But there’s a flaw underlying the clashing-visions narrative. Both worldviews fundamentally misunderstand the nature of race, gender, class, and capitalism – and they do so in precisely the same way.


But in pre-capitalist society the work of each member of the community of serfs was seen to be directed to a purpose: either to the prosperity of the feudal lord or to our survival. To this extent the whole community of serfs was compelled to be co-operative in a unity of unfreedom that involved to the same degree women, children and men, which capitalism had to break. In this sense the unfree individual, the democracy of unfreedom entered into a crisis. The passage from serfdom to free labor power separated the male from the female proletarian and both of them from their children. The unfree patriarch was transformed into the “free” wage earner, and upon the contradictory experience of the sexes and the generations was built a more profound estrangement and therefore a more subversive relation.

Mariarosa Dalla Costa and Selma James

Liberals say that opposing identity oppression means letting class politics go. Social democrats respond that they can walk and chew gum – class-based organizing can and should coexist with a strong anti-discrimination program.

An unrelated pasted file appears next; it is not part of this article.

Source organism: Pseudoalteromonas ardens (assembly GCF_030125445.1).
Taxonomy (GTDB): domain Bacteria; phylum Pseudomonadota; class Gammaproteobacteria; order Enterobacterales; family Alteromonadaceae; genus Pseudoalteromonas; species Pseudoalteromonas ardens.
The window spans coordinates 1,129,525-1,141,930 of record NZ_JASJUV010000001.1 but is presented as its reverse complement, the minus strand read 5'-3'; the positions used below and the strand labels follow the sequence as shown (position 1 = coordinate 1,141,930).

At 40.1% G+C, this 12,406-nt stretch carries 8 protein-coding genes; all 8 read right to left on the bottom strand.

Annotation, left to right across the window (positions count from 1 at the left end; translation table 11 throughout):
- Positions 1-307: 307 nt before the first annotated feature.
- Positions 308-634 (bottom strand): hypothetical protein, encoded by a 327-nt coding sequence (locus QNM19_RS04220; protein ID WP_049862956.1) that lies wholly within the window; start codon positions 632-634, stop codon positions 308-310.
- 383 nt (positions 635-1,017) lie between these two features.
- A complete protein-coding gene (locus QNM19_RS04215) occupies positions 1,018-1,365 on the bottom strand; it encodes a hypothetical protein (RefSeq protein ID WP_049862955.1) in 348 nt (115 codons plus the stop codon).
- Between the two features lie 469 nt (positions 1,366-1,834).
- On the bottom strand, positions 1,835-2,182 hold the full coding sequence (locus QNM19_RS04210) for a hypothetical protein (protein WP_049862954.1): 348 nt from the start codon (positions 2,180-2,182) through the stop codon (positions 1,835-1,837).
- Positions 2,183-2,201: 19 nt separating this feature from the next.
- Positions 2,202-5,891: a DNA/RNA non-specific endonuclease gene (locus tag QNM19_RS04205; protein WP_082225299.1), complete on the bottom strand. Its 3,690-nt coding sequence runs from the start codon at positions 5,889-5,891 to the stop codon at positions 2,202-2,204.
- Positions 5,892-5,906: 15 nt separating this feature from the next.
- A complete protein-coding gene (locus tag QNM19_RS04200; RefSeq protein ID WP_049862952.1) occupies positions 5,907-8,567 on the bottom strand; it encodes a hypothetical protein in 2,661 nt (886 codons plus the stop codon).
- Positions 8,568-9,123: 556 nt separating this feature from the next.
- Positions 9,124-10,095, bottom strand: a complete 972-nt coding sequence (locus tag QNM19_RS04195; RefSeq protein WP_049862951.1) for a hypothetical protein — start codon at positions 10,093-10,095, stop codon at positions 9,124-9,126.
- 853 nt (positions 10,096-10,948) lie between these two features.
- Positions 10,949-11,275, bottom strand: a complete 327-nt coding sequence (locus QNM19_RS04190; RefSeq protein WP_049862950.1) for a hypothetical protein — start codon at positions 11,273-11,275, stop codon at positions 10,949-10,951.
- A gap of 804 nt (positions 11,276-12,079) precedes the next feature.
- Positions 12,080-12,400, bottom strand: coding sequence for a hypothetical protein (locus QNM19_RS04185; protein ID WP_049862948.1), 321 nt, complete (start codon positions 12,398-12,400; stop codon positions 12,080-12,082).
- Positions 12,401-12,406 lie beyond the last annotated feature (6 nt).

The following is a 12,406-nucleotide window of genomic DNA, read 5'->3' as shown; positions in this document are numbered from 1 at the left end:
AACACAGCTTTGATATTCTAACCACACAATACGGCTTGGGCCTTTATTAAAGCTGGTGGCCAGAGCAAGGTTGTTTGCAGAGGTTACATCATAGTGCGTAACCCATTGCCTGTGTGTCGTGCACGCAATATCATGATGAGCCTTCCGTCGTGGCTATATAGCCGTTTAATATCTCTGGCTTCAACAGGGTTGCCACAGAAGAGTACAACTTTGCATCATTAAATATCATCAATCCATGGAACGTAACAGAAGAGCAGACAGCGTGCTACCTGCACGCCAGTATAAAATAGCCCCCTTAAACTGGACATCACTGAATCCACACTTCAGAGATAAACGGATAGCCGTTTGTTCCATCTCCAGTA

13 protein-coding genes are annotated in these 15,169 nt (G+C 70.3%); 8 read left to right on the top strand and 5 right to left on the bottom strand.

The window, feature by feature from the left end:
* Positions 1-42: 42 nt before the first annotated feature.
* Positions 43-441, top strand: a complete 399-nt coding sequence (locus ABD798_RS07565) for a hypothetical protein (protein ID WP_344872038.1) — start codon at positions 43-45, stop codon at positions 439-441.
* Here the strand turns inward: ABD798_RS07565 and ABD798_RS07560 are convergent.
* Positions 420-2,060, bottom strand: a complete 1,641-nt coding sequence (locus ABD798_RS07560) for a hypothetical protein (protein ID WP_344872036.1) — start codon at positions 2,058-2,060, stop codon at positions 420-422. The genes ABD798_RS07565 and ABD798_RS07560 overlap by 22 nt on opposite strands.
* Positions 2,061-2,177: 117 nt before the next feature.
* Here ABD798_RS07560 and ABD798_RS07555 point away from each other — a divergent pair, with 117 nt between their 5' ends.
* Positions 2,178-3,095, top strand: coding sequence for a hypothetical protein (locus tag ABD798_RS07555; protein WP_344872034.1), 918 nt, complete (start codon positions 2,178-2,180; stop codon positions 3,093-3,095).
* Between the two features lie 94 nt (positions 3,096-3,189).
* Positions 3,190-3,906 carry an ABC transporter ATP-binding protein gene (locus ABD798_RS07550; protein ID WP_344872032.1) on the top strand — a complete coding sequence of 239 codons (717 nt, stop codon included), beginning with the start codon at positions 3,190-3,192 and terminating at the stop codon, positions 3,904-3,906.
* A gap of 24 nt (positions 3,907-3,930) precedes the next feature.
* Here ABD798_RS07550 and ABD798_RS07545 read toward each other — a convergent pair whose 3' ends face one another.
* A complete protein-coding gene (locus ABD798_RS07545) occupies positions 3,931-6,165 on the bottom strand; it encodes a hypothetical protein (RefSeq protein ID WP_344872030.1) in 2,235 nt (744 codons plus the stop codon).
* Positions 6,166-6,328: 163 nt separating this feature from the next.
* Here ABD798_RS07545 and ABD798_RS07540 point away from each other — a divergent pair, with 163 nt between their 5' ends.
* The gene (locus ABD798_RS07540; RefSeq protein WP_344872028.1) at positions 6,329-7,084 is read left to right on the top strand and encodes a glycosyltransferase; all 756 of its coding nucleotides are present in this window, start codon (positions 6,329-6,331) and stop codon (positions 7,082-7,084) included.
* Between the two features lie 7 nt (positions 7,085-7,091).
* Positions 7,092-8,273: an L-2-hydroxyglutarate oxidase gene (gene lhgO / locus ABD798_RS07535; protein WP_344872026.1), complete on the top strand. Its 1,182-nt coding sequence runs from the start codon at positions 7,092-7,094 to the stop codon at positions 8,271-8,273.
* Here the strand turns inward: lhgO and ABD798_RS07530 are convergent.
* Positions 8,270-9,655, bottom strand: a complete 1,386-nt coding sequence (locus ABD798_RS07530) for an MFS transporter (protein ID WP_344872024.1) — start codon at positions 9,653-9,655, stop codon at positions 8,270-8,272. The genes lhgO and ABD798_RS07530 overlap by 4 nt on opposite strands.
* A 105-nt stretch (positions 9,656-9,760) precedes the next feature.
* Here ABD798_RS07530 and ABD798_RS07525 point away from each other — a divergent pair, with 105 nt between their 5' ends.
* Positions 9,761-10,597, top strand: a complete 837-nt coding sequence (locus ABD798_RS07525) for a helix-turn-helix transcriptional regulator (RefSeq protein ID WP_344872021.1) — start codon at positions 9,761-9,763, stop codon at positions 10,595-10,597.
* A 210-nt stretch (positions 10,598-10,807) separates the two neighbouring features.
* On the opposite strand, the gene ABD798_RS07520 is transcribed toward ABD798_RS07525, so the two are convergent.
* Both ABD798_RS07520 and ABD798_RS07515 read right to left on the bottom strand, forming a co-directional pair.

But does either stance square with what race, gender, and privilege materially are?

Under capitalism, most people take part in the work that keeps society running and produces all goods and services. Sometimes that work is paid; sometimes it isn’t. In either case, though, it isn’t controlled by the people who do it. Rather, economic activity is governed by a ruling class of investors and business owners, called capitalists. They accumulate wealth by exploiting the paid and unpaid work carried out by everyone else: the working class, broadly defined. The capitalist class holds power by owning capital (productive property, the objects that workers use to produce goods and services).

The capitalist economy is enormously complex. It requires an elaborate, worldwide division of labor. The ruling class dictates the terms on which that happens. Further, the capitalists know that they don’t actually contribute to the work. Their role boils down to accumulating capital and keeping themselves in charge.

So, when dividing up labor, they hit two targets at once.

There’s nothing in human biology that makes people do extra housework and emotional labor when they’re perceived as women. There’s no law of botany that assigns farm work mostly to immigrants.